IMAGE TITLE: “Twins” Photo from our trip to Thailand in 2014 where I encountered   golden Buddha statues nearly everywhere but never could decide whether or not I should touch them!

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9 Responses

  1. Hi, Nicky.

    I enjoyed this post. I find that I have similar problems. I have a hard time paying attention to now because I’m so focused on where I want to be-the best writer I can be RIGHT NOW.

    Recently, I read an article on learning to write that suggested I just slow down and enjoy the learning experience. I recognize the wisdom in that suggestion. If I focus more on the learning process itself as I go along, I expect I will learn more thoroughly, but it is not always easy.

    Good luck on your attempt to focus. I wish you well.

    • In reply to Susan Davenport.
      Hi Susan,
      So good to hear from you – I remember so clearly how you helped me
      with WORD when we were in MM together! Thank you again!

      Thank you also for telling me about slowing down and enjoying the process.
      I, too, can feel the wisdom in that advice.

      Keep in touch – I look forward to your blog posts and your fabulous photos.

  2. I know things can’t stay the same, but unless life is unkind, I usually wish in vain for no change. When life is unkind I take solace in knowing that this too shall pass.

    • In reply to Nolan Hiatt.
      Oh Nolan – this is very well said. Kindness is such a virtue.

      Thanks for reading and commenting. You are appreciated!

  3. Hi, Nicky! You gave me lots to think about, but I was reminded mostly of something Robin Bourjaily said about being at a party. She occasionally asks herself if she is having fun. I find that if I can say yes, then it’s even more fun. I also sometimes notice that I’m not really looking at what I’m looking at. Maybe my mantra should be “be mindful!”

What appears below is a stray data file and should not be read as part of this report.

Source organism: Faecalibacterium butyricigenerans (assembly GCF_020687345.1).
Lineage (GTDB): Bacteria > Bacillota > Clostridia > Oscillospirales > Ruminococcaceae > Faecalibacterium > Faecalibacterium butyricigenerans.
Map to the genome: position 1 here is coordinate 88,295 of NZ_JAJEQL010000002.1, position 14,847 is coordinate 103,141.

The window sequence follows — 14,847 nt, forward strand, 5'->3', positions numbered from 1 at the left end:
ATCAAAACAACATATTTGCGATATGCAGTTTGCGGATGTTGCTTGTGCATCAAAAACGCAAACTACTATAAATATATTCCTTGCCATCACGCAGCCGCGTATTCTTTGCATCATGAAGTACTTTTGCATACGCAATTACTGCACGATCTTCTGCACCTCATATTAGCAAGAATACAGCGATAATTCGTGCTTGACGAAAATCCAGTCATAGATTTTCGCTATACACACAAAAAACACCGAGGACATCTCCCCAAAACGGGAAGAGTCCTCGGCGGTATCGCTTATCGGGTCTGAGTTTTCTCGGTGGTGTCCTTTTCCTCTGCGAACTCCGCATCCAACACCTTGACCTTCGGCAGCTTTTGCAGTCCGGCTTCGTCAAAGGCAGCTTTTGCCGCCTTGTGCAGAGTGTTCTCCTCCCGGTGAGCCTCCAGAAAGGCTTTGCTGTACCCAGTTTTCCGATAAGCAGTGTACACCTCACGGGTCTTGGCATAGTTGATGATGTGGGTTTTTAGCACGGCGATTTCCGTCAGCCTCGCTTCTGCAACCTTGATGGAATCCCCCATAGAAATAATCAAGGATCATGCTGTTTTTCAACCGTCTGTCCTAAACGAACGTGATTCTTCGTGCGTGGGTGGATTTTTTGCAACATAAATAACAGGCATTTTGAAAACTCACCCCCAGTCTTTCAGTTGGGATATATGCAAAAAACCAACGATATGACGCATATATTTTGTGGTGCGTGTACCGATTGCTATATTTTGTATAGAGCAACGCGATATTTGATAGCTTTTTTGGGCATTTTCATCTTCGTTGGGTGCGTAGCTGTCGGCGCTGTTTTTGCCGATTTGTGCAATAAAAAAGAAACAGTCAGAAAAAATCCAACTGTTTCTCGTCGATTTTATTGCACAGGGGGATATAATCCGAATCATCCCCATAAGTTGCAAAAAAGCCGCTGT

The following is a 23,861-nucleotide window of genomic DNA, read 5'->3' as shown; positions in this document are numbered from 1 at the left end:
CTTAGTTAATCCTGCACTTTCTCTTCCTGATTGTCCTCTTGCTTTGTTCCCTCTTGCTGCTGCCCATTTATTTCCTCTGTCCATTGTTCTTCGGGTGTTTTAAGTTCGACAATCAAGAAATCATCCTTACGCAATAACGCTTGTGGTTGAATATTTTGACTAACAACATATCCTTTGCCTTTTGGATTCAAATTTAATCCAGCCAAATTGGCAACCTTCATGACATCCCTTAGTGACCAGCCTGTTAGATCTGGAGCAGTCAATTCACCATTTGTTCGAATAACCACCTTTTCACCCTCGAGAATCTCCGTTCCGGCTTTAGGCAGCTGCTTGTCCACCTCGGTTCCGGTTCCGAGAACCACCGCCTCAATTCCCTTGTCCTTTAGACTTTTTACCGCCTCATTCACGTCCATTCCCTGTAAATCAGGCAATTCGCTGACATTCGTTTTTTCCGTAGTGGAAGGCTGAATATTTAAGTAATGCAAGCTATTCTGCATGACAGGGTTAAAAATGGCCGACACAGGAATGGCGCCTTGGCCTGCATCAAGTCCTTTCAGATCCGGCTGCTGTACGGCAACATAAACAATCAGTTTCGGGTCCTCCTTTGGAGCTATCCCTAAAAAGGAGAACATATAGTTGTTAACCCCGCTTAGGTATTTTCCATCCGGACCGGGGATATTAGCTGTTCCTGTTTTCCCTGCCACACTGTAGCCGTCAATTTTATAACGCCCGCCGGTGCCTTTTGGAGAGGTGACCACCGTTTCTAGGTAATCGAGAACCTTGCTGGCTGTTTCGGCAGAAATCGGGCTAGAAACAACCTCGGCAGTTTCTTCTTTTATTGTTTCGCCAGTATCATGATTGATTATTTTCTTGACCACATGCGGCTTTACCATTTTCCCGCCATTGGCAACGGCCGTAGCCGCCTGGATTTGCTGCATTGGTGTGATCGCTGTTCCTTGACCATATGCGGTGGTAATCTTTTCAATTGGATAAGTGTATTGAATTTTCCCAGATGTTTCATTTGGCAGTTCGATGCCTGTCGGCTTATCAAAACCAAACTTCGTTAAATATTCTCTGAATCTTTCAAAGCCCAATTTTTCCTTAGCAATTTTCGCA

Rats – now I have to remember to have a mantra!

    • Hi Jeanne – I love the idea of paying attention to whether or not I’m having
      fun – and if I am – and I realize it – that makes it even more fun!

      And not really looking at what we are looking at – I do that too! We will have a
      mantra – if we can remember!

      Thanks so much for reading and commenting!

    • Hi Jeanne – What a great thought that when we know we’re having fun,
      it makes it more fun!

      Good luck with the mantra! Thanks for reading and commenting!

  4. Hi Nicky!
    I am thinking that some of the trouble with both paying attention and staying in the moment is related to the high levels of anxiety many of us feel. Being still, living in the “what is” can be scary. I think much of this has to do with wanting something different than what is, but is also is related to the challenges of “what was,” the unresolved issues of the past that we have not addressed–and don’t want to–and also related to the “who is,” or who we are–warts and all–and the shame that many of us carry about that too.

    • In reply to Diane.
      Oh Diane – what a good point! Sometimes it is scary to be with what is, especially
      the unresolved issues of the past that you mentioned. This, of course, is what I’ve
      been learning in Freudian psychoanalysis so I’m very happy you pointed it out.
      Thanks so much for reading and commenting – I always learn from your ideas.